The world’s oldest man has died in his sleep in Japan at the age of 113.
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Masazo Nonaka passed away peacefully at his home, a 106-year-old hot spring inn run by his family for four generations in Ashoro, Hokkaido, northern Japan.
“We feel shocked at the loss of this big figure,” his granddaughter Yuko told Japanese media. “He was as usual yesterday and passed away without causing our family any fuss at all.”
Mr Nonaka was born on July 25, 1905, the same year that Albert Enstein published his theory of relativity, and went on to live through countless landmarks in global history, including two world wars.
He was raised in Hokkaido in a large family with six brothers and one sister. He outlived his wife, whom he married in 1931, as well as three of their five children.
The supercentenarian was certified as the world’s oldest living man last April, when he was aged 112 years and 259 days.
Soaking in hot spring onsen waters, watching sumo and samurai dramas on television and eating sweets – particularly cakes – were among his favourite activities in later life.
It is understood that Gustav Gerneth of Germany, aged 113 years and 97 days, will now assume the title of the oldest known living man following the death of Mr Nonaka.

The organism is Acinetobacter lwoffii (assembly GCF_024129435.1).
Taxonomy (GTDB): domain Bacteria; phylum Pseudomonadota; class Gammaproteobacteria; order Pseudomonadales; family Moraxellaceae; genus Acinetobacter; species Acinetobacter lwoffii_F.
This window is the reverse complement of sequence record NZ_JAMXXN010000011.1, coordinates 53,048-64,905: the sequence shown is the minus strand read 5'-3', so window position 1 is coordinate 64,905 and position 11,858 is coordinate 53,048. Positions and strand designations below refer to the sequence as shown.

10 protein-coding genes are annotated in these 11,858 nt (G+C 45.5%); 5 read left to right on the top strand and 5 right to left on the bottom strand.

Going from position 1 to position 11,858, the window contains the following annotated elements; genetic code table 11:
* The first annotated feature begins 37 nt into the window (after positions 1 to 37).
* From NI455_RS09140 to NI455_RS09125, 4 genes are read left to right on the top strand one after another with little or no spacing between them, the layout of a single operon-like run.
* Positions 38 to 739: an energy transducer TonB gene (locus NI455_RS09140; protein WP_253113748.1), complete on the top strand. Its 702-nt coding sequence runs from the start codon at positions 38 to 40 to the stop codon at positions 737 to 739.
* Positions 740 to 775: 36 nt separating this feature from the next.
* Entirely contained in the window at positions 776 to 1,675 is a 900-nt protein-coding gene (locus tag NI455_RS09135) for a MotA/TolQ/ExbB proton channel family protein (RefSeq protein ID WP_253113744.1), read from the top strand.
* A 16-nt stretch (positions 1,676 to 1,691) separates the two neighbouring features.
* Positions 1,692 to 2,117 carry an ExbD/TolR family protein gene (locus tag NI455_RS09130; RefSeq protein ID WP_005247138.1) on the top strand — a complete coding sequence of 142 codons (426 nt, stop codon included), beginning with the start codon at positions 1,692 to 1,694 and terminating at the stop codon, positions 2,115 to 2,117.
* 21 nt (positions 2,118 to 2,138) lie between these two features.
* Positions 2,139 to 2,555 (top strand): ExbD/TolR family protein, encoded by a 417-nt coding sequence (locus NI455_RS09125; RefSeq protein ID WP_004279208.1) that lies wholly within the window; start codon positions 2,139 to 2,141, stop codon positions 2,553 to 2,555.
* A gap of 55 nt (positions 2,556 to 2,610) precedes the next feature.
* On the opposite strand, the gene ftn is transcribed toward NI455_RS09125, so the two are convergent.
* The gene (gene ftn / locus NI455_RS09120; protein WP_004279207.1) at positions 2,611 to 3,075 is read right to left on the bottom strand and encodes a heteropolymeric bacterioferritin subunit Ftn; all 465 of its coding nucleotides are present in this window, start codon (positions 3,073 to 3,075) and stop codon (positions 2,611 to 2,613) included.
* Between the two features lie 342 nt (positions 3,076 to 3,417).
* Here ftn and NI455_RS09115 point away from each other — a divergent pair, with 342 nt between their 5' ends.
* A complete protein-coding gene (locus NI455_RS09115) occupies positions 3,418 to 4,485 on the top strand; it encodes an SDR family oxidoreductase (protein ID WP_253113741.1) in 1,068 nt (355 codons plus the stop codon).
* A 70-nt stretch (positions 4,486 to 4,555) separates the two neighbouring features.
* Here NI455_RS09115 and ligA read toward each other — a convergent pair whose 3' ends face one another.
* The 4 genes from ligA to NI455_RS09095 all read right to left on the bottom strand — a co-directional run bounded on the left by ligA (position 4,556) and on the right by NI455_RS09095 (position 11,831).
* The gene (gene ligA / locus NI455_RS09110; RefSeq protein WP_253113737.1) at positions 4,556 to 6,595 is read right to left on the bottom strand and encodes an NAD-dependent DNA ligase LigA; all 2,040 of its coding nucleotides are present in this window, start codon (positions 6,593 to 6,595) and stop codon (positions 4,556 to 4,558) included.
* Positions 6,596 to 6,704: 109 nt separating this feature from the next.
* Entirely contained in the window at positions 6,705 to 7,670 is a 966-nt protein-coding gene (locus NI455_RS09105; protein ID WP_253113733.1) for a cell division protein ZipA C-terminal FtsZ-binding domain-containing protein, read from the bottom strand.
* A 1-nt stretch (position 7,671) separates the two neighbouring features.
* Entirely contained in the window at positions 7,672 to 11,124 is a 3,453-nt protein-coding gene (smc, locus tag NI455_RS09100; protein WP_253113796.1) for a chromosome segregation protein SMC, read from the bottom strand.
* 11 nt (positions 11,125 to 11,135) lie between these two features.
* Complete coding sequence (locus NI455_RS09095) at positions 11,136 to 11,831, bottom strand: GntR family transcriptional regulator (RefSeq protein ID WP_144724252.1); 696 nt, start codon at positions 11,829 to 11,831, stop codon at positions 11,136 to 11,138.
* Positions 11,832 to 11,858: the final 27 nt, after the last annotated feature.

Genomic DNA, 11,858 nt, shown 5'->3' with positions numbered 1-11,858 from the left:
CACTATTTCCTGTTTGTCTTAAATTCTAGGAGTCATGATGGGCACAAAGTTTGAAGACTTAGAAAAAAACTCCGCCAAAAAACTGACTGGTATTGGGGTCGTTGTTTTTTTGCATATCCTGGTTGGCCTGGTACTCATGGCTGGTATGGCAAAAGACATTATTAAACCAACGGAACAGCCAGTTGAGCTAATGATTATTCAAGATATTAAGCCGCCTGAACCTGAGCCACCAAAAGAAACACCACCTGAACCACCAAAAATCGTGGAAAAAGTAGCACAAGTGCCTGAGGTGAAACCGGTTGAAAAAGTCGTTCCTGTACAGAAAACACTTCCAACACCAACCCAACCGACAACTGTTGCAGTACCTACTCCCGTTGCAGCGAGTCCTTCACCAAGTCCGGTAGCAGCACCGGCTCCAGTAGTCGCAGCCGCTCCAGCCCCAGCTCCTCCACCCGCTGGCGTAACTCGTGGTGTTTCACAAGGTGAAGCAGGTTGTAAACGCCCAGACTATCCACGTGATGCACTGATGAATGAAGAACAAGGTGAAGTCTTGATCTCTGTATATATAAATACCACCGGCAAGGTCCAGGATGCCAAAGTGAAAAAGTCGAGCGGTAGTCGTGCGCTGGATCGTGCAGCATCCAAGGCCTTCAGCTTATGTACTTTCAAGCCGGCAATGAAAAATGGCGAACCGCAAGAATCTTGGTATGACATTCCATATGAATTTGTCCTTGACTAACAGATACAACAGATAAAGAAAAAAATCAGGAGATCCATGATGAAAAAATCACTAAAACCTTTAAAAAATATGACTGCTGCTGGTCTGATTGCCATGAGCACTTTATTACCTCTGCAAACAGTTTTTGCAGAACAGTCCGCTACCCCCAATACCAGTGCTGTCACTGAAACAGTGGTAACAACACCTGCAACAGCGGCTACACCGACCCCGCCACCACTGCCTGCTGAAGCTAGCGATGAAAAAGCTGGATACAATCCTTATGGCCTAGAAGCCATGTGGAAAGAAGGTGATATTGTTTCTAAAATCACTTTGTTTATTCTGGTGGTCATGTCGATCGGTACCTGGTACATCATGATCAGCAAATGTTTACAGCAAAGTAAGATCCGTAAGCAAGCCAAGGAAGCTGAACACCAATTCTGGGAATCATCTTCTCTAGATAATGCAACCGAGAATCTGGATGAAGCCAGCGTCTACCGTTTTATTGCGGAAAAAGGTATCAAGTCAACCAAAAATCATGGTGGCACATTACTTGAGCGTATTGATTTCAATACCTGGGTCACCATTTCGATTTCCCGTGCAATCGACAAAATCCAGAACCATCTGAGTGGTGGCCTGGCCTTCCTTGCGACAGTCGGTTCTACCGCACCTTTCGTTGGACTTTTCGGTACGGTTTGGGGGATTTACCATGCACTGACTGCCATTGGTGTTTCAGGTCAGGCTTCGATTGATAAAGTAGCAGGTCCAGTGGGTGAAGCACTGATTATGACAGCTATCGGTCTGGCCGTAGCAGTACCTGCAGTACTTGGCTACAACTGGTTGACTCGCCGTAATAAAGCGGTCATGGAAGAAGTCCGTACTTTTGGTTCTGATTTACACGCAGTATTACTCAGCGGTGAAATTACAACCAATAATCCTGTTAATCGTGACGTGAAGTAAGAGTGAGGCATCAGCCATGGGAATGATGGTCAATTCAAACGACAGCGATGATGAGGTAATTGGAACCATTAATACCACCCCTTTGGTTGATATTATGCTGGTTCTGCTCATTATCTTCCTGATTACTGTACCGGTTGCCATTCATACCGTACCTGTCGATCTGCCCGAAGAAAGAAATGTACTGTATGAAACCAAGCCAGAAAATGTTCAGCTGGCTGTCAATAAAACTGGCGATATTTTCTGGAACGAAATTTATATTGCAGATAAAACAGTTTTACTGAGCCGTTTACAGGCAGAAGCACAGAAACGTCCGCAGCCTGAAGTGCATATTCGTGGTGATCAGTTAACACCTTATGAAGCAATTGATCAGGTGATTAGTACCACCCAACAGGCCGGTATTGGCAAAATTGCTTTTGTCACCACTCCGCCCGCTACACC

Japan has long been famed for the longevity of its residents, as reflected in its rapidly ageing population, soaring numbers of centenarians and the regular presence of elderly Japanese in Guinness World Records.
The oldest person currently living is Kane Tanaka, a Japanese woman, who is 116 years and 19 days. Meanwhile, Jiroemon Kimura, a Japanese man, holds the record as the oldest man ever to have lived, passing away at the age of 116 years and 54 days in June 2013, according to Guinness World Records.
Japan’s famed longevity has been attributed in part to the traditional Japanese diet, which includes fish, vegetables, rice and countless fermented ingredients.
The nation’s rapidly ageing society, however, does not come without its downsides, with growing concerns relating to its shrinking workforce.
Earlier this month, Haruhiko Kuroda, the governor of the Bank of Japan, highlighted the growing risks posed by the nation’s ageing population and urged financial leaders to devise policies to stop current demographic trends from hindering economic growth.